ANIME & MANGA - Review
12:00 - 2nd May 2015, by David West

Tsuritama

Yuki Sanada lives with his grandmother whose work requires her to relocate around Japan at regular intervals. As a result, Yuki is constantly the new kid in class and he has never made any lasting friendships. Yes, it’s that old favourite anime staple, but don’t tune out yet! There are some twists coming up.

As a result, Yuki is more than a little uptight. Whenever he feels like he’s under scrutiny or in the spotlight, he seizes up, breaks out in a sweat and grimaces uncontrollably – leading most people to back rapidly away, as he looks like a raving lunatic with his face contorted into an angry scowl. When grandma moves to the island of Enoshima, Yuki is resigned to his life of social awkwardness and outsider status, but instead finds that another newcomer to the school, Haru, is determined to be his friend. The exuberant Haru wants to go fishing with Yuki, and won’t take no for an answer. He even moves in with Yuki and his grandmother, and, to Yuki’s total mortification, announces to all and sundry that he is an alien.

Tsuritama is, in its own slightly odd way, quite an ambitious show. The first half is mainly about Yuki learning to overcome his own inhibitions and to make friends through learning to fish, aided by the irrepressible Haru. The second half focuses more on the science fiction elements of the series, which previously have been bubbling away in the background. As Yuki eventually learns what brought Haru to Enoshima, the fate of the island, if not the world, hangs precariously on Yuki’s newly acquired skills as a fisherman. In some respects, there are parallels to be found with the films of Yoshihiro Nakamura, like Fish Story in which a terribly obscure punk rock song saves the world. Tsuritama, directed by Kenji Nakamura, doesn’t weave quite such a convoluted tale as Fish Story but he still builds an engaging, eccentric adventure where a lot of small details are dropped into the story that turn out to have major significance much later.

Writer Toshiyo Ono has crafted a well rounded group of likeable characters whose flaws help to fill out their personalities. Yuki fits the archetype of the awkward new guy in class to a tee, but his struggle with anxiety is presented in a refreshing way as he imagines himself being swallowed up by waves that rise around him when he’s feeling under pressure. Haru is the class oddball with a childlike naivety, although his constant boisterousness often rubs Yuki the wrong way, so he’s not always presented as all sweetness and light. The third major character is Natsuki, a talented young fisherman and the winner of many local angling contests. However The Fishing Prince, as he’s nicknamed, is short tempered, and angry with his father who has started dating again two years after the death of Natsuki’s mother. Haru wants Natsuki to teach him and Yuki how to fish, but Natsuki’s lack of patience and frosty personality make him a prickly instructor. And then there’s Akira Yamada, who hails from India and seems awfully interested in Haru’s activities, spying on him wherever he goes. Oh, and Akira has a duck called Tapioca that accompanies him everywhere.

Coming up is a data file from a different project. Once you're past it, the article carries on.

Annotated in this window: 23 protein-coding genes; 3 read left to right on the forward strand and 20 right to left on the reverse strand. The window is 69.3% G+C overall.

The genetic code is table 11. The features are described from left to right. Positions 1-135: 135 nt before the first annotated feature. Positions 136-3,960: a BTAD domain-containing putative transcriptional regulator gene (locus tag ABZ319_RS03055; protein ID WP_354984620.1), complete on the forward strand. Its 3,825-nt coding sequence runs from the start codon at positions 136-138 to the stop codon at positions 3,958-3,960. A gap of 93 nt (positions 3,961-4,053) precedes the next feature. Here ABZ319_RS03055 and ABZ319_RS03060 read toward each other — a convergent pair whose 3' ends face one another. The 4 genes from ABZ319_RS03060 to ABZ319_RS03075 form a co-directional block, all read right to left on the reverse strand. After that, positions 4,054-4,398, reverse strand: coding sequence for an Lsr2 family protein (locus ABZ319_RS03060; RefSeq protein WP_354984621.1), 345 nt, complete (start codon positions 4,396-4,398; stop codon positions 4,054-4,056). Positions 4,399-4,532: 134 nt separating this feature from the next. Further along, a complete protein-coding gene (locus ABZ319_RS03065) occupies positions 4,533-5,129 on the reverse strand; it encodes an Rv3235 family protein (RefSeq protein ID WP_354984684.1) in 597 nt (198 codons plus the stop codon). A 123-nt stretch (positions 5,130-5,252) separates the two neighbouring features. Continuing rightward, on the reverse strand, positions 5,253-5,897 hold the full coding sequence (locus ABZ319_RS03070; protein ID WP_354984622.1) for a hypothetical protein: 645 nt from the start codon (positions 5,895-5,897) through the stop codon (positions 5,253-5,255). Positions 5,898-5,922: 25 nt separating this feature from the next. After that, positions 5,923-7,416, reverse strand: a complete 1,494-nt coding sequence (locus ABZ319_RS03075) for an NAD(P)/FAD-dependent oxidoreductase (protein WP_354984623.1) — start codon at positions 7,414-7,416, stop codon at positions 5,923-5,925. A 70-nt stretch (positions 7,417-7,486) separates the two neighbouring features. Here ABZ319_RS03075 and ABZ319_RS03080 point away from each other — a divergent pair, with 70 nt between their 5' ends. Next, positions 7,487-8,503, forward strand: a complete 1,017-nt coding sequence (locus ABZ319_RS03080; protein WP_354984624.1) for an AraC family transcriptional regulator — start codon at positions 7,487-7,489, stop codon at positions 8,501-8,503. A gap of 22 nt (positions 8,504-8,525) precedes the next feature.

Natsuki and Akira neatly encapsulate the two sides to the series. Natsuki’s fraught relationship with his dad shows how well it deals with the coming-of-age, high school angle. Then Akira and his duck show the goofy sci-fi side, which could easily have fallen into forced wackiness, but is delivered with a wry humour that at times evokes the British heritage of absurd science fiction and fantasy epitomised by novelists like Douglas Adams and Terry Pratchett. Akira works for an organisation called DUCK that tracks alien activity on Earth, but they’re not exactly an intimidating bunch, with their cheery yellow paraphernalia and a flamboyant leader who looks rather like a glam rock-era David Bowie. The tone is primarily upbeat and playful, and the show doesn’t attempt to take itself too seriously, although when the stakes are at their highest, it leaves the laughs aside to focus squarely on the drama.

Produced by A-1 Pictures, Tsuritama is a lovely series to watch as it fills the screen full of colours and vitality. The animation quality is consistently high and the big set pieces, including when a typhoon hits Enoshima, are smoothly rendered. Equally, there is much to enjoy in the presentation of the lovingly detailed fishing equipment, with all the different rods, reels and lures, and Yuki’s struggle to get to grips with the intricacies of angling. The score is strong, conjuring up plenty of rousing energy as the show builds towards the climax over the last three episodes, when the heroes set out to save the world by going fishing.

The leads are all male, but there are some female characters of note in the supporting cast. In addition to Yuki’s grandmother, there is Natsuki’s younger sister Sakura, Misaki, who runs the fishing supplies shop, Yuki’s classmate Erika and Haru’s sister Koko. None of them have as much screen time as the four male leads, but they do contribute to the tale and add new dimensions to the emotional world of Yuki and his friends. Showing the quality of the scriptwriting, Misaki has her own subplot based around her relationship with local boat skipper Ayumi that plays out over the course of the series. It’s a reminder that life happens in the little details.

Angling and aliens are unlikely bedfellows for sure, but Tsuritama belongs in the same niche as series like Waiting In The Summer that mix science fiction with a coming of age, high school slice of life scenario. With a strong screenplay, high production values and a good cast of characters, Tsuritama is a charming show about friendship and fishing.
SCORE: 4/5
TAGS: Tsuritama, MVM
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